The size, position and the type of airfoils of a Formula Student aerodynamic package are often rule constrained and manufacturing limited. We begin first with 2D simulations where the first step is to select an airfoil for the main element and the flaps. We look for high lift airfoils which are easier to manufacture. Once the selection of an airfoil is done, we run a 2D simulation to decide it’s optimum operating angle of attack and then do a 3D simulation to co-relate it’s true downforce value. The addition of flap has a few more steps, we need to optimise the X and Y coordinates (the position of the flap with respect to the main element) and the angle of attack of the flaps to gain maximum downforce. This process is repeated until we gain maximum Lift/Drag ratio. The process is similar for the front and rear wing. An undertray has the most potential in terms of aerodynamics as there is a lot to gain from the undertray in terms of downforce, mainly because of its proximity to the ground. The downforce produced by the undertray unlike the wings does not come with a drag penalty. So a good undertray design is very essential for a formula student car. An efficient undertray ensures sealing of air, optimum diffuser angle and sufficient mass-flow rate under the car as the undertray isn’t a single entity which you’re going to place on the car. It needs to work in harmony with the nose and the front wing of the car. So the design of an undertray is slightly different from the wings, ensuring an integrated undertray is very essential for gaining maximum performance from the floor. Finalizing the Aero Package This is basically part design, but should you make the decision of putting it on your car by just simulating it separately? Absolutely not! We have a simplified 3D model of our car for CFD, once we’ve designed a part, we place it on our full car model and see if we’re gaining in terms of downforce. Once that is verified we then decide to put the part on our car. This is done basically to ensure an integrated Aero Package. After all this is done a final full car simulation is run to correlate our final downforce and drag values with what we’ve assumed before. On Track Validation Validation is a very essential part of engineering. Needless to say if you’re going with aerodynamics in your car, the first thing the judge is going to ask you is whether you’ve validated your aero-package. A lot of validation techniques are available out there like wind tunnel testing. To verify our package , we have linear potentiometers on each spring which gives us the load on each tire while the car is in motion. We have the static load data on each potentiometer with different weights on the aerodynamic elements which is used as a database to create a neural network. The data obtained from the on-track run is filtered to eliminate the noise and is then fed into the neural network code which then directly gives us the downforce split up. This is how we can validate the CL of our car. Another on-track validation technique is the Coast Down technique where you accelerate the car to a speed and engage the clutch, deceleration of the car is noted and then plotted with respect to speed, this way we validate our CD value.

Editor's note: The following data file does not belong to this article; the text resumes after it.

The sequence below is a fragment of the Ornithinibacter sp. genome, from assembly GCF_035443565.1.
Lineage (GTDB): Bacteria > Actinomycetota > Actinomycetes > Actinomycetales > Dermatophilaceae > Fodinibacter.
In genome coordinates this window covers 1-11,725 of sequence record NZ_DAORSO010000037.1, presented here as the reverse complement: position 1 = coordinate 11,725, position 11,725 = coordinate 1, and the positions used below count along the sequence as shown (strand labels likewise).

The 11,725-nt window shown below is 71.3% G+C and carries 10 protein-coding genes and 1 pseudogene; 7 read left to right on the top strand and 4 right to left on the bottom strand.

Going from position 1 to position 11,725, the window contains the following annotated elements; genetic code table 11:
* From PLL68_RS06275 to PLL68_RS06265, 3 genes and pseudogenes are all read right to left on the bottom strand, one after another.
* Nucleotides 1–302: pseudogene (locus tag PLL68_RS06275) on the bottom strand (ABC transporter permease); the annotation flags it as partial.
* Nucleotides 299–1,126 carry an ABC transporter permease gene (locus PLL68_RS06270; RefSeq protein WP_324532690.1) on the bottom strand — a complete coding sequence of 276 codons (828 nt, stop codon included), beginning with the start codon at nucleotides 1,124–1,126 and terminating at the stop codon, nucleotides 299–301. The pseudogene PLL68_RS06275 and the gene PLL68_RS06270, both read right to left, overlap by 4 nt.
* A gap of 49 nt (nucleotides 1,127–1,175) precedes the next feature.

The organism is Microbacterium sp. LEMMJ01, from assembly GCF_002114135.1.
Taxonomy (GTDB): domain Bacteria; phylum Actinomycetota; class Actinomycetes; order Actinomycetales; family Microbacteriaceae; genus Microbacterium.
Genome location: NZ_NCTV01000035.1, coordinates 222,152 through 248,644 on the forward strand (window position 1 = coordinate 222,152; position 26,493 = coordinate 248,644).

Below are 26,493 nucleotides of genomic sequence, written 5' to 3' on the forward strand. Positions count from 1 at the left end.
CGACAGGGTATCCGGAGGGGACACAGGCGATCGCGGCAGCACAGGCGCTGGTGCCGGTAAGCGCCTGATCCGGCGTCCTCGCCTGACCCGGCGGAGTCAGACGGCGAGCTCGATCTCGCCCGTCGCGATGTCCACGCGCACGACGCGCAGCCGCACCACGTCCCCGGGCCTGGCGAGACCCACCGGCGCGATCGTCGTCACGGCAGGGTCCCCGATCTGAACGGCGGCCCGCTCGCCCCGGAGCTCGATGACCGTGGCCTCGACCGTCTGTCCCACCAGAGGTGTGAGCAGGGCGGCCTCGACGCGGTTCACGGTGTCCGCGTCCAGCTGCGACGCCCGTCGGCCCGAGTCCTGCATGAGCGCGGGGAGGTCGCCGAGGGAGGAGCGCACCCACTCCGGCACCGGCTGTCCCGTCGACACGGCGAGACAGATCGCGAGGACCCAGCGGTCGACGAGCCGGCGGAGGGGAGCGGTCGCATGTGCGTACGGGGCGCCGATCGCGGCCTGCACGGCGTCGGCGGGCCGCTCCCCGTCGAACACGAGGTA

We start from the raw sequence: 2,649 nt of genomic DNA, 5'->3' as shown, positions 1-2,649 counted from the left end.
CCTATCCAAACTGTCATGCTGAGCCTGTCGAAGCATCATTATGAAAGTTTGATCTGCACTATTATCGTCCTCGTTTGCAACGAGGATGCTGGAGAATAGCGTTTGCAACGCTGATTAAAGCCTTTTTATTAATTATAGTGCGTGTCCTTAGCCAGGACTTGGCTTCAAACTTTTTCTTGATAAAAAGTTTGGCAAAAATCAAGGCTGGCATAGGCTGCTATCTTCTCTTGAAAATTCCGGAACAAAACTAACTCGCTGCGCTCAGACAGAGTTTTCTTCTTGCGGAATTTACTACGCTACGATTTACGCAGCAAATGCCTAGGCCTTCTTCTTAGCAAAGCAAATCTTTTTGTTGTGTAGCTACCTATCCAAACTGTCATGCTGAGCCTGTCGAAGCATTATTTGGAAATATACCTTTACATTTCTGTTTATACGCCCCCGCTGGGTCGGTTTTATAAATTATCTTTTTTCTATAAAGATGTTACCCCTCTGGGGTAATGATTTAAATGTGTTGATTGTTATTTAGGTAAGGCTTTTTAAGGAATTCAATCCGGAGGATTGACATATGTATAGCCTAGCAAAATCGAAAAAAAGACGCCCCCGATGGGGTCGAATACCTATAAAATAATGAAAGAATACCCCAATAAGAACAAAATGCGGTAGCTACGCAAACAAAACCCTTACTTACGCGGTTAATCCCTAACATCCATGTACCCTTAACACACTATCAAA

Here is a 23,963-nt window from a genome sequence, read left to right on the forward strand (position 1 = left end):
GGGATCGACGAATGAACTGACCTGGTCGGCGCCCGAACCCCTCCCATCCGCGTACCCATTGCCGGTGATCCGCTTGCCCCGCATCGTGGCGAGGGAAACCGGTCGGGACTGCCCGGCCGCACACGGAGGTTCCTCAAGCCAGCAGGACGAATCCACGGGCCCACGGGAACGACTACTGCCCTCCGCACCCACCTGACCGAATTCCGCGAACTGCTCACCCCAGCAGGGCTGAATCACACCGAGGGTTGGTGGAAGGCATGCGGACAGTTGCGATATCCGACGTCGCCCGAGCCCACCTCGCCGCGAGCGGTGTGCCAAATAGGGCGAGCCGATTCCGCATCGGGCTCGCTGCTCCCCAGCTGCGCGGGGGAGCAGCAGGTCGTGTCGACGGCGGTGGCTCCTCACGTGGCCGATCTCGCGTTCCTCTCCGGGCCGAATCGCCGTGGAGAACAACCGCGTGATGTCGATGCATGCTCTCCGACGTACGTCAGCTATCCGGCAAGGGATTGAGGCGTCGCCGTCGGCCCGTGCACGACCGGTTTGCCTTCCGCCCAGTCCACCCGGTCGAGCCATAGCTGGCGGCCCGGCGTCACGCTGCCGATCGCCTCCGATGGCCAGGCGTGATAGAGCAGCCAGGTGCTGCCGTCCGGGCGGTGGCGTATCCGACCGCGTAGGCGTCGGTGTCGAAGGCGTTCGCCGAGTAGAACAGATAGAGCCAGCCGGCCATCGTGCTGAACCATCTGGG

The error percentages from simulation and the real life values are around 15 percent
These are the methods which our team uses in designing and testing our car's aero package. If you feel that we have missed something, please do let us know in the comments.